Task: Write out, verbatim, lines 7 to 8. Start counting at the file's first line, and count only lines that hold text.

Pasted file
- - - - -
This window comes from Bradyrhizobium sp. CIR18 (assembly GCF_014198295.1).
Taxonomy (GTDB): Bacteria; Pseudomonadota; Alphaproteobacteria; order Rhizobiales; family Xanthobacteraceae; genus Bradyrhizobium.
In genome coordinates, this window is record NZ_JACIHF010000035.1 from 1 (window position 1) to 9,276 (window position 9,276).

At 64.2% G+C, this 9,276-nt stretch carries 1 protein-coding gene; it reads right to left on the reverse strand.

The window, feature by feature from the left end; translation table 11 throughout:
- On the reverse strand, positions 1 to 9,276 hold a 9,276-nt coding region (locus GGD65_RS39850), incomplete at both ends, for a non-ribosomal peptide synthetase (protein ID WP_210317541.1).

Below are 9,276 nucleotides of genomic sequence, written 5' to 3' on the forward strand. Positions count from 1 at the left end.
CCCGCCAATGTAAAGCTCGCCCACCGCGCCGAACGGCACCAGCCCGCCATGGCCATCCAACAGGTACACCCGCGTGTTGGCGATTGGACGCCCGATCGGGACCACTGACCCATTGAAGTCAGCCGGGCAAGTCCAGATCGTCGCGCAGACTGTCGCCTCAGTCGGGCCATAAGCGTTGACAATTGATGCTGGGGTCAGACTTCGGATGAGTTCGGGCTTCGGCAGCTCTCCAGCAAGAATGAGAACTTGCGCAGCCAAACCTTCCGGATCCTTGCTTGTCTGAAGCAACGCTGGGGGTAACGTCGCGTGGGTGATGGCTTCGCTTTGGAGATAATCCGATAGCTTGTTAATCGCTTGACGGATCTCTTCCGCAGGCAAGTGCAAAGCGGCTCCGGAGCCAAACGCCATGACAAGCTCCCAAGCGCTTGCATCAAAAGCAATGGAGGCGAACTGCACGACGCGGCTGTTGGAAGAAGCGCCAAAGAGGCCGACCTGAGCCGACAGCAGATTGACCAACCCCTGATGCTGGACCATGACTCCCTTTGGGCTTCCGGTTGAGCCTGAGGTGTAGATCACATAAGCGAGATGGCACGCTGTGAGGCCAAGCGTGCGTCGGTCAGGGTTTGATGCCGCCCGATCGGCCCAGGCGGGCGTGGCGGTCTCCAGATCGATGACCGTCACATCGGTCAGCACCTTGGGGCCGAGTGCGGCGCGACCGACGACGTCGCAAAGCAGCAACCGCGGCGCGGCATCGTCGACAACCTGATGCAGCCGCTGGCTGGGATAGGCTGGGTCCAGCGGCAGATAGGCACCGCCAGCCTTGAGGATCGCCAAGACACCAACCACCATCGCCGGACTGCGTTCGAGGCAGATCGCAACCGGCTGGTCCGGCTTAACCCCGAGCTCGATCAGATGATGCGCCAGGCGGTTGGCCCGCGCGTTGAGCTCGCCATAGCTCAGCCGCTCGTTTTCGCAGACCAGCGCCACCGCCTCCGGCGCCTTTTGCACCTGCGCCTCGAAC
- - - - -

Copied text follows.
Below are 9,276 nucleotides of genomic sequence, written 5' to 3' on the forward strand. Positions count from 1 at the left end.
CCCGCCAATGTAAAGCTCGCCCACCGCGCCGAACGGCACCAGCCCGCCATGGCCATCCAACAGGTACACCCGCGTGTTGGCGATTGGACGCCCGATCGGGACCACTGACCCATTGAAGTCAGCCGGGCAAGTCCAGATCGTCGCGCAGACTGTCGCCTCAGTCGGGCCATAAGCGTTGACAATTGATGCTGGGGTCAGACTTCGGATGAGTTCGGGCTTCGGCAGCTCTCCAGCAAGAATGAGAACTTGCGCAGCCAAACCTTCCGGATCCTTGCTTGTCTGAAGCAACGCTGGGGGTAACGTCGCGTGGGTGATGGCTTCGCTTTGGAGATAATCCGATAGCTTGTTAATCGCTTGACGGATCTCTTCCGCAGGCAAGTGCAAAGCGGCTCCGGAGCCAAACGCCATGACAAGCTCCCAAGCGCTTGCATCAAAAGCAATGGAGGCGAACTGCACGACGCGGCTGTTGGAAGAAGCGCCAAAGAGGCCGACCTGAGCCGACAGCAGATTGACCAACCCCTGATGCTGGACCATGACTCCCTTTGGGCTTCCGGTTGAGCCTGAGGTGTAGATCACATAAGCGAGATGGCACGCTGTGAGGCCAAGCGTGCGTCGGTCAGGGTTTGATGCCGCCCGATCGGCCCAGGCGGGCGTGGCGGTCTCCAGATCGATGACCGTCACATCGGTCAGCACCTTGGGGCCGAGTGCGGCGCGACCGACGACGTCGCAAAGCAGCAACCGCGGCGCGGCATCGTCGACAACCTGATGCAGCCGCTGGCTGGGATAGGCTGGGTCCAGCGGCAGATAGGCACCGCCAGCCTTGAGGATCGCCAAGACACCAACCACCATCGCCGGACTGCGTTCGAGGCAGATCGCAACCGGCTGGTCCGGCTTAACCCCGAGCTCGATCAGATGATGCGCCAGGCGGTTGGCCCGCGCGTTGAGCTCGCCATAGCTCAGCCGCTCGTTTTCGCAGACCAGCGCCACCGCCTCCGGCGCCTTTTGCACCTGCGCCTCGAAC